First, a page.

Natural Beauty vs. Ugly Reality

The Stunning Sights of Boliva - and its Not-So-Pretty Dark Side
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On an 11,000 mile, 65-day motorcycle journey down the length of the South American continent, you would expect to encounter major obstacles like impassable mountains, axle-sucking mud, and bone-chilling temperatures. What you probably wouldn't factor in are interactions with the local population. The following is an excerpt from Colin Evans and Alfonse Palaima's new book, Journey to the End of the World, about their encounters with a local road block, as well as a spat with town drunks in Bolivia.

South of La Paz, we rode along the Rio Choqueyapu through a valley of small farms and then climbed up the first of a number of spectacular mountain passes where people were scratching a living on ever smaller and ever higher terraces.

The road was dirt but well maintained and we shortly came across a large road crew repairing the surface. When they saw a group of gringos on large bikes, they decided that this was too good an opportunity, and blocked our path demanding a toll — literally, highway robbery. After a lot of back and forth we settled on 50 Bolivianos - about $8 - to be paid to the old gentleman leading the negotiation. There were at least 20 men in this group so we have no idea how the bounty was divided up.

In Cohoni we stopped for snacks at the only cafe in town. As usual, a group of school kids swarmed around to ask what we were doing, and we handed out business cards with a map of the ride. At the other end of the plaza were some men and women sitting the shade of the church, passing around a large bottle of local moonshine. They had obviously been at it for a while, and were all very drunk. I went over for a chat, but declined a glass of the booze they offered me. One of the ladies, who was very well turned-out, in traditional clothes and a bowler hat, asked me to take a picture with her. She was well the worse for the alcohol, but still confided to me that I should not talk to the men... because they are all drunkards. Then she said I should pay her for the photo, as it was going “all around the world.”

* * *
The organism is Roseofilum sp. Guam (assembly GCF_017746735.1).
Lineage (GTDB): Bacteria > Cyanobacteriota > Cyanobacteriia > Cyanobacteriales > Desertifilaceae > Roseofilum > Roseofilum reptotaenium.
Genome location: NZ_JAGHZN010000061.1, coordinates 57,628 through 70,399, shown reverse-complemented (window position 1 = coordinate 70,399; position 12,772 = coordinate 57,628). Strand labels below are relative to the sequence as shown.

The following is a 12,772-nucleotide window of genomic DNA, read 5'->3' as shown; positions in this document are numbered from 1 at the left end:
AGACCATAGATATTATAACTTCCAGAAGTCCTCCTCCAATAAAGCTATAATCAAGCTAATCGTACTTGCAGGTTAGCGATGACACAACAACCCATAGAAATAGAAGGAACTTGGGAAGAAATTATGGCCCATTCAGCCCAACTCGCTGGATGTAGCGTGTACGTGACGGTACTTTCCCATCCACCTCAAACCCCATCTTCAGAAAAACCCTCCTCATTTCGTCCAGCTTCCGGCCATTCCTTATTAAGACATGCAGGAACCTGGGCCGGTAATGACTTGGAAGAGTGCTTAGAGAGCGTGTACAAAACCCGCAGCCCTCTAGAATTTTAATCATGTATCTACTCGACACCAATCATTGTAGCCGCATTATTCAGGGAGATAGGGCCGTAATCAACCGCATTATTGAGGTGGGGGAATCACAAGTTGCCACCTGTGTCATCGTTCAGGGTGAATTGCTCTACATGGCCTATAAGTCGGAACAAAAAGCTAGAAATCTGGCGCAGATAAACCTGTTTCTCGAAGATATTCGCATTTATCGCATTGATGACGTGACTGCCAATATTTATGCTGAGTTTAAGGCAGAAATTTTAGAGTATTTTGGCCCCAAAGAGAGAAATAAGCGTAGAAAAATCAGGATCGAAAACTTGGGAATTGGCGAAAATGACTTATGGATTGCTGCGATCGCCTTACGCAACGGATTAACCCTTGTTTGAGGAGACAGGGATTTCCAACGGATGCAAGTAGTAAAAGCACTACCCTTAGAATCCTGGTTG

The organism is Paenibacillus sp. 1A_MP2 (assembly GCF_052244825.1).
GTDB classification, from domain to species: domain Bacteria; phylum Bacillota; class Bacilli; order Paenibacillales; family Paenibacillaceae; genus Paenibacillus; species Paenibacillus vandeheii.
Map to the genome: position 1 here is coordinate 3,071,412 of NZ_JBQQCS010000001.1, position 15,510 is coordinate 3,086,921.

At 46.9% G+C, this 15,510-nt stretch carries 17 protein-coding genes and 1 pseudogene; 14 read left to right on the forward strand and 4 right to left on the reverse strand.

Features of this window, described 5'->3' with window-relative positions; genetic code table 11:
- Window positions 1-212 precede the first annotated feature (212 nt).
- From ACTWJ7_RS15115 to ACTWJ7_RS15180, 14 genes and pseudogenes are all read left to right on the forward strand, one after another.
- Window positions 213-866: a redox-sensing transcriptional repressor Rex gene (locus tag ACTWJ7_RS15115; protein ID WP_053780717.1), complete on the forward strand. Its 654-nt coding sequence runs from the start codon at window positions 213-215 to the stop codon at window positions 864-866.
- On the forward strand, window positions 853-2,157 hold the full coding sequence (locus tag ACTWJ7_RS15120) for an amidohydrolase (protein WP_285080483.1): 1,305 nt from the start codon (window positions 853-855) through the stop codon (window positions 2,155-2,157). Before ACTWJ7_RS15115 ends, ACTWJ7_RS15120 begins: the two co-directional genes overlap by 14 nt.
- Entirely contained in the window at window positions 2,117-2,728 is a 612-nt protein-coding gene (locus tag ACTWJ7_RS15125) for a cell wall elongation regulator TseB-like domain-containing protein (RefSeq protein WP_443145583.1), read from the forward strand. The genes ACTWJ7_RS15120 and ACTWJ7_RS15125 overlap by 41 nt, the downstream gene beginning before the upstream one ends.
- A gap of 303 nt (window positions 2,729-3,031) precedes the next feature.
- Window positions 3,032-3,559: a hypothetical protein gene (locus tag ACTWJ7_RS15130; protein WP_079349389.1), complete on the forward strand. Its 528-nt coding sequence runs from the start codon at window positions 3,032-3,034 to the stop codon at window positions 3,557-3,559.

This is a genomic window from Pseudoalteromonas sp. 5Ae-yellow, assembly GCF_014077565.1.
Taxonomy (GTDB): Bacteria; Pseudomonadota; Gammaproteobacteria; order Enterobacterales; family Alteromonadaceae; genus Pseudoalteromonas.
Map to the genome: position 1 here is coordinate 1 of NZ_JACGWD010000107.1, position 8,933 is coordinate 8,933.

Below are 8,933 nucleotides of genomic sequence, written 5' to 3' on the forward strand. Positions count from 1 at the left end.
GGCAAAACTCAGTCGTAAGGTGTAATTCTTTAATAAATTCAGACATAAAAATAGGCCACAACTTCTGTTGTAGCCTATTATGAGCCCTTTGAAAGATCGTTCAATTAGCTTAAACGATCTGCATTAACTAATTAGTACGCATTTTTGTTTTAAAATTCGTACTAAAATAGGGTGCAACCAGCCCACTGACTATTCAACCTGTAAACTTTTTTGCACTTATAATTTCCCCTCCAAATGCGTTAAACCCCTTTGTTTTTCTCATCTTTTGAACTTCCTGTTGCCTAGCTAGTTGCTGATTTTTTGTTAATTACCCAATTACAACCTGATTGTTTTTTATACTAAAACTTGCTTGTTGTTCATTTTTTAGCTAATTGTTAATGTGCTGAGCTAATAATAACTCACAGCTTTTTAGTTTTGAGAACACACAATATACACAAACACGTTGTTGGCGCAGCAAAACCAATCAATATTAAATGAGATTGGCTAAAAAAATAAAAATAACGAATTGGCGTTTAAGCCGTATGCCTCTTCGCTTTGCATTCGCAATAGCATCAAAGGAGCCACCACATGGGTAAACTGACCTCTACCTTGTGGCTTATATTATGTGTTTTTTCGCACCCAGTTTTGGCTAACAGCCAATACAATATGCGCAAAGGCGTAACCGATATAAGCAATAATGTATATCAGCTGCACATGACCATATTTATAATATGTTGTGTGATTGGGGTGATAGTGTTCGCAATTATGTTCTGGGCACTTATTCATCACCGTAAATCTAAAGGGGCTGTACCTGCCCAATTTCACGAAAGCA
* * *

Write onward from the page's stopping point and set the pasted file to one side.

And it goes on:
That last part was correct.

I gave her a couple of coins, but she thrust them back at me, saying she wanted 50 Bolivianos. Then the guy with the bottle chimed in, saying they wanted 100 Bolivianos. When I politely refused, a bunch of them grabbed my camera. Mind you, these are people who were used to manual labor, and they had very firm grips. I made it pretty clear that they were getting neither 100 Bolivianos nor my camera, but arguing with drunks is usually a one-sided conversation. With some help from my friends, I eventually secured the camera and started to walk away, but not before the old lady ran after me and pounded angrily on my back— presumably because she was too short to reach my head.

Of course, this disagreement did not end in tears: the author managed to hang on to his beloved camera, as well as a tasty ice cream treat (seen in his left hand)

More terrifying antisocial moments, sociological experiments and bold, beautiful photos from the epic Expedition 65 journey in South America can be found in Journey to the End of the World from Octane Press. Be sure to look for the Expedition 65 film about the trip from NorenFilms. See the trailer here: